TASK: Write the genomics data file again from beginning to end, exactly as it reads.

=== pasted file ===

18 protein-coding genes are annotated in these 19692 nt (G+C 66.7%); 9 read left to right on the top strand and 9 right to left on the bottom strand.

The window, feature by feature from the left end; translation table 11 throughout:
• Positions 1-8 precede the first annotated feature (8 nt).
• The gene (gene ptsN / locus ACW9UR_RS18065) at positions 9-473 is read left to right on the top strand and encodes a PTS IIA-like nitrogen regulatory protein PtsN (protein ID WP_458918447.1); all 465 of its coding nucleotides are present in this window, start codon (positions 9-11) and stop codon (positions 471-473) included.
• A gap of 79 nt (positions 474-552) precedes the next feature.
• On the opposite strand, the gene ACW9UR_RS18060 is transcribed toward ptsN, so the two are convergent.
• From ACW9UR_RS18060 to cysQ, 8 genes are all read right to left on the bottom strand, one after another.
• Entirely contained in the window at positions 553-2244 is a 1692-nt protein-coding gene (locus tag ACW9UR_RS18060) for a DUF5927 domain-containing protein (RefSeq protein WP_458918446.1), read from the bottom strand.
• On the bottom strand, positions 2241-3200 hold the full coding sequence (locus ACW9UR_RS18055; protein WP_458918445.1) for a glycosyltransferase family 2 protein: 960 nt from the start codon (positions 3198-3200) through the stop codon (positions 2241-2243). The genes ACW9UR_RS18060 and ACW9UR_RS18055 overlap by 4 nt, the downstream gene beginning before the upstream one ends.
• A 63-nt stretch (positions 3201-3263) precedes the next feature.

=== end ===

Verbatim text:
18 protein-coding genes are annotated in these 19692 nt (G+C 66.7%); 9 read left to right on the top strand and 9 right to left on the bottom strand.

The window, feature by feature from the left end; translation table 11 throughout:
• Positions 1-8 precede the first annotated feature (8 nt).
• The gene (gene ptsN / locus ACW9UR_RS18065) at positions 9-473 is read left to right on the top strand and encodes a PTS IIA-like nitrogen regulatory protein PtsN (protein ID WP_458918447.1); all 465 of its coding nucleotides are present in this window, start codon (positions 9-11) and stop codon (positions 471-473) included.
• A gap of 79 nt (positions 474-552) precedes the next feature.
• On the opposite strand, the gene ACW9UR_RS18060 is transcribed toward ptsN, so the two are convergent.
• From ACW9UR_RS18060 to cysQ, 8 genes are all read right to left on the bottom strand, one after another.
• Entirely contained in the window at positions 553-2244 is a 1692-nt protein-coding gene (locus tag ACW9UR_RS18060) for a DUF5927 domain-containing protein (RefSeq protein WP_458918446.1), read from the bottom strand.
• On the bottom strand, positions 2241-3200 hold the full coding sequence (locus ACW9UR_RS18055; protein WP_458918445.1) for a glycosyltransferase family 2 protein: 960 nt from the start codon (positions 3198-3200) through the stop codon (positions 2241-2243). The genes ACW9UR_RS18060 and ACW9UR_RS18055 overlap by 4 nt, the downstream gene beginning before the upstream one ends.
• A 63-nt stretch (positions 3201-3263) precedes the next feature.